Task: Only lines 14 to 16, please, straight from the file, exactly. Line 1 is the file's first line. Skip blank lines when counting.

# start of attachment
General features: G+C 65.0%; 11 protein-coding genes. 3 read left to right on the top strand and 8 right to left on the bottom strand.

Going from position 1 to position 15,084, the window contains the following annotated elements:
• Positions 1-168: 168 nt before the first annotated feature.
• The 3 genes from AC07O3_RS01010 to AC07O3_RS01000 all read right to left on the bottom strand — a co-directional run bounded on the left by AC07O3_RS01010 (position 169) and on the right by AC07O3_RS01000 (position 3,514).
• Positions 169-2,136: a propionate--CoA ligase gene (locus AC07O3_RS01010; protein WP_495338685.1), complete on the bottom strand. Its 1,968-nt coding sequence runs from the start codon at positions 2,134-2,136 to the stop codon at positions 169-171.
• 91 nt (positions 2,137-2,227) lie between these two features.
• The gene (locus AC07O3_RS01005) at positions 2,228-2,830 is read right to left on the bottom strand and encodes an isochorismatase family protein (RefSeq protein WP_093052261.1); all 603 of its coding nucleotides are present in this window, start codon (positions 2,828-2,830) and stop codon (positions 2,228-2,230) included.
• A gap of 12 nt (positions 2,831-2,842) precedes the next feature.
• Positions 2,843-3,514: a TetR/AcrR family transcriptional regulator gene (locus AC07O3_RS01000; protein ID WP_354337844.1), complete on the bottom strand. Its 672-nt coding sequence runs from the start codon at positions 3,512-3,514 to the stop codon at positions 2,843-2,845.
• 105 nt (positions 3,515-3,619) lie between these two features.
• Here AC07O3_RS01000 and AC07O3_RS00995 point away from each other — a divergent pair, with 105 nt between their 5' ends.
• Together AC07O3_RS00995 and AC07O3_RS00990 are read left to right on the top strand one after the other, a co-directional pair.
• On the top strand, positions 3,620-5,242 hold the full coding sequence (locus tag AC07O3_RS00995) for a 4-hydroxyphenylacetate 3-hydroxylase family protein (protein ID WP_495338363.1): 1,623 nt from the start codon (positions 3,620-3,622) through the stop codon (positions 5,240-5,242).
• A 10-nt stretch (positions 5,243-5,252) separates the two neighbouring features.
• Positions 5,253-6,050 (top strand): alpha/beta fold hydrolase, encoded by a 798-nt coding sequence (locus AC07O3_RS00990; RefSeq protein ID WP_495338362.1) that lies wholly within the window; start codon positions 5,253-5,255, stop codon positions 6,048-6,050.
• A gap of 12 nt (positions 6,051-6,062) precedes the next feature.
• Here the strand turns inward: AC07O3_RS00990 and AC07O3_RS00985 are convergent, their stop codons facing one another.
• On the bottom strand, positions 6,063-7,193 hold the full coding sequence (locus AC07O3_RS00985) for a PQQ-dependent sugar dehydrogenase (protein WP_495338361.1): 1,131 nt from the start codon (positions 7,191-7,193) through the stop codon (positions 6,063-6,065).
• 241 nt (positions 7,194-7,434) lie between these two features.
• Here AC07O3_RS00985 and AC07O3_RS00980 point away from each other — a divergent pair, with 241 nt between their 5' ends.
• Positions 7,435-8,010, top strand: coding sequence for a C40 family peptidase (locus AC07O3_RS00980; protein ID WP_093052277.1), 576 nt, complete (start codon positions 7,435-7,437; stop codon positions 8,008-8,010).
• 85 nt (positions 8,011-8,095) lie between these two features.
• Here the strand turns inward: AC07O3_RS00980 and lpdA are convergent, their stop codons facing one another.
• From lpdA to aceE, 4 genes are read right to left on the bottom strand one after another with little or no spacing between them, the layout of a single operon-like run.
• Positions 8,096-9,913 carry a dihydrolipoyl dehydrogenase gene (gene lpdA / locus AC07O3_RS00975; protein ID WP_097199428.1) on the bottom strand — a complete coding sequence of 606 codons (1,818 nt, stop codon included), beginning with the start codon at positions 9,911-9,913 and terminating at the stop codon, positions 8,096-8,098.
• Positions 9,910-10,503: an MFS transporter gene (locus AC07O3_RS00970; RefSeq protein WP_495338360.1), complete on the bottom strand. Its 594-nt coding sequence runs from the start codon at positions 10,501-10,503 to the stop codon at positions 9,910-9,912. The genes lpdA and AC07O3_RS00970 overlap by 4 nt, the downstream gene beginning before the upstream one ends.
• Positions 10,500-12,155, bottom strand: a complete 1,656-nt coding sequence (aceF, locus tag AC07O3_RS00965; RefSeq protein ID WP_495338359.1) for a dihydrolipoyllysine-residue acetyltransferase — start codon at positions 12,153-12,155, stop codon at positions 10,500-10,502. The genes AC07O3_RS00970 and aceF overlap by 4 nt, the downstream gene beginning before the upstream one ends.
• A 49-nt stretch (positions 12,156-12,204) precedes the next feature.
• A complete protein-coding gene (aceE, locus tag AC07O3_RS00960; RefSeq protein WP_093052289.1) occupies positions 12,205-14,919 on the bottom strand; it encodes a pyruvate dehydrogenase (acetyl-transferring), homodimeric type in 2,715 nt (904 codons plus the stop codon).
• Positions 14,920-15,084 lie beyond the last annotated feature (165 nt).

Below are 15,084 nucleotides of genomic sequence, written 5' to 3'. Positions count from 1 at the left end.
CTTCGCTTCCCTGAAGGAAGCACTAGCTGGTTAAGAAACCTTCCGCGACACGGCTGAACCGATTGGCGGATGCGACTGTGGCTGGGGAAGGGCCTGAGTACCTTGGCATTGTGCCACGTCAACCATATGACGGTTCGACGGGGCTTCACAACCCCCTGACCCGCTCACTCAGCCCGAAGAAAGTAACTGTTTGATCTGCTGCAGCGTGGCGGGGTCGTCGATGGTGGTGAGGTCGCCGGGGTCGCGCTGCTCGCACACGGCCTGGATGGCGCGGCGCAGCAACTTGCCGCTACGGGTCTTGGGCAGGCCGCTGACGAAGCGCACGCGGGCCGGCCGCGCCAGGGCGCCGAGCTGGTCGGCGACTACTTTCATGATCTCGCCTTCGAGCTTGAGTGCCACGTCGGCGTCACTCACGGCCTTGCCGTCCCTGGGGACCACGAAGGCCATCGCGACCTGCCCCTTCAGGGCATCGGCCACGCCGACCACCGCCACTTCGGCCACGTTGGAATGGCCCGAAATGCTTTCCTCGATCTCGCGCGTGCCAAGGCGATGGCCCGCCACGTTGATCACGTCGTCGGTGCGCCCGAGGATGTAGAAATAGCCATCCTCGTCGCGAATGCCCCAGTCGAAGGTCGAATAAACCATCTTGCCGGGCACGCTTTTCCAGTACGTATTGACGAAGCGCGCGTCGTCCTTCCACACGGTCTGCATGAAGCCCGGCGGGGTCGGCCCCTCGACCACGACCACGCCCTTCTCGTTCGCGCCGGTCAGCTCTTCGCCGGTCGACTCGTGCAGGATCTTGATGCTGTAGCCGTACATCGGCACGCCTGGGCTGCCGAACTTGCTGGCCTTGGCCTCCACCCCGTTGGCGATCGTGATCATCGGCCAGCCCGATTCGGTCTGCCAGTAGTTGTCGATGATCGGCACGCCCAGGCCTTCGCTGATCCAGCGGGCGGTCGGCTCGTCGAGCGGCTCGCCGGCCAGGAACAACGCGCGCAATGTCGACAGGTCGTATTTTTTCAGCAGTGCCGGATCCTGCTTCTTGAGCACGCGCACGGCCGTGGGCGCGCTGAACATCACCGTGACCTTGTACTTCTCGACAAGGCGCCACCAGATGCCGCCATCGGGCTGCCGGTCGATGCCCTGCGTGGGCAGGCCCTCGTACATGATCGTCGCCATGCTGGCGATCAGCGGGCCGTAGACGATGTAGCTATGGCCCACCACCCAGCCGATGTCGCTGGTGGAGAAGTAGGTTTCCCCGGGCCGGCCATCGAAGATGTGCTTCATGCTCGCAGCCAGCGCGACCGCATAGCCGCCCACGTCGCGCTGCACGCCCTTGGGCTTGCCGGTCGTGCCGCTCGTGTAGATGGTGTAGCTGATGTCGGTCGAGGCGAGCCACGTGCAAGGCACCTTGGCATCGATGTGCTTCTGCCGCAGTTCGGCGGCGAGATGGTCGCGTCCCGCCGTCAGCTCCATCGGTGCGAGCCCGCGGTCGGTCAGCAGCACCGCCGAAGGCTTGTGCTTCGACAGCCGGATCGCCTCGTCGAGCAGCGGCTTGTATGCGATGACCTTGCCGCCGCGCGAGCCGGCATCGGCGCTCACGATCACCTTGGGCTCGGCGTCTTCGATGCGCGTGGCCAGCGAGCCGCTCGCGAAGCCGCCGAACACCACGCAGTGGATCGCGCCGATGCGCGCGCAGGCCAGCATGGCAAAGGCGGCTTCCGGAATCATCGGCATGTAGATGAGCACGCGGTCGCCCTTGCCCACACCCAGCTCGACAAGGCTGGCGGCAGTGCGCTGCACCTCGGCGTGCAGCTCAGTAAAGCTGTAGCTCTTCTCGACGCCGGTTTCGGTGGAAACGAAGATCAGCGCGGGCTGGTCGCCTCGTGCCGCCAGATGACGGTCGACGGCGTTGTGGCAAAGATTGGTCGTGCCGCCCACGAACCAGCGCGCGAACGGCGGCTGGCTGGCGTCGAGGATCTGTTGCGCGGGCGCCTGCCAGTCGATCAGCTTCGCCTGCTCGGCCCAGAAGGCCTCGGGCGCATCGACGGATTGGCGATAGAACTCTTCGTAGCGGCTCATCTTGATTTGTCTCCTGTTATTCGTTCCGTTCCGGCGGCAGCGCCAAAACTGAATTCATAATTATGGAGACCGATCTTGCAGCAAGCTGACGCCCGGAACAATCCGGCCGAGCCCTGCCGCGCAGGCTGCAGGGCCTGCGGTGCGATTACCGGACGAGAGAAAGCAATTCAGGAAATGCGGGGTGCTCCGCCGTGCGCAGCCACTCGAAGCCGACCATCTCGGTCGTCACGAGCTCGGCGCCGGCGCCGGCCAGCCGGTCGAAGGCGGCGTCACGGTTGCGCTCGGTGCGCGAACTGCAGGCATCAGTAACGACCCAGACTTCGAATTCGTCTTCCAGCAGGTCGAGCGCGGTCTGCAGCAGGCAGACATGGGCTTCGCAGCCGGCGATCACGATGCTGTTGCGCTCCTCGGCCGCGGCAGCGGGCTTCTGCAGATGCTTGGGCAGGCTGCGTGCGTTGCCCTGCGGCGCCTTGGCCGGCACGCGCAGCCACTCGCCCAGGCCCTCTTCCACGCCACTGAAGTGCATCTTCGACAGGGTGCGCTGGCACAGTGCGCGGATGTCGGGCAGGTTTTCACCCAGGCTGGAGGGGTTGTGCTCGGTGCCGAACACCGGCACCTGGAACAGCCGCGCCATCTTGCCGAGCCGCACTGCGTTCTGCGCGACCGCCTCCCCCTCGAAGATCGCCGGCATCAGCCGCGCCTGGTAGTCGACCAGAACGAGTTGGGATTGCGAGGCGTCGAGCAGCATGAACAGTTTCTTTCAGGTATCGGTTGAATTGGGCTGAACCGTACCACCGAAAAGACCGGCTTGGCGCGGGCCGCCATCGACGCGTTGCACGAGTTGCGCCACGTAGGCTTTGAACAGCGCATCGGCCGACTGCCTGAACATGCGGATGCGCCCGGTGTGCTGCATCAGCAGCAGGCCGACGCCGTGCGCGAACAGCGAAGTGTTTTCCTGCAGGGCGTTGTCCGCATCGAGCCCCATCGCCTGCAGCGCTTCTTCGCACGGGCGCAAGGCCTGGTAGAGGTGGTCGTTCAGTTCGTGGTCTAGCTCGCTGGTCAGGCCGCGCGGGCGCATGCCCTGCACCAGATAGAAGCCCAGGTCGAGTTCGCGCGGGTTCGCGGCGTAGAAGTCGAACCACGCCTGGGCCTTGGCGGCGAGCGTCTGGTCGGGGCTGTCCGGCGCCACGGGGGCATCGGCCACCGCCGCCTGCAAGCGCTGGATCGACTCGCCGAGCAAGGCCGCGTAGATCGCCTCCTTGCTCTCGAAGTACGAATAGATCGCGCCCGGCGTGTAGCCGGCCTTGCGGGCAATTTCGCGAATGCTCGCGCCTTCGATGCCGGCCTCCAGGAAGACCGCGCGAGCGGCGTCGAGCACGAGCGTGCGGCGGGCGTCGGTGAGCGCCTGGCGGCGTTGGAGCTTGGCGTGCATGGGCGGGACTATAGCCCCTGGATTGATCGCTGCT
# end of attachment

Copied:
• A 10-nt stretch (positions 5,243-5,252) separates the two neighbouring features.
• Positions 5,253-6,050 (top strand): alpha/beta fold hydrolase, encoded by a 798-nt coding sequence (locus AC07O3_RS00990; RefSeq protein ID WP_495338362.1) that lies wholly within the window; start codon positions 5,253-5,255, stop codon positions 6,048-6,050.
• A gap of 12 nt (positions 6,051-6,062) precedes the next feature.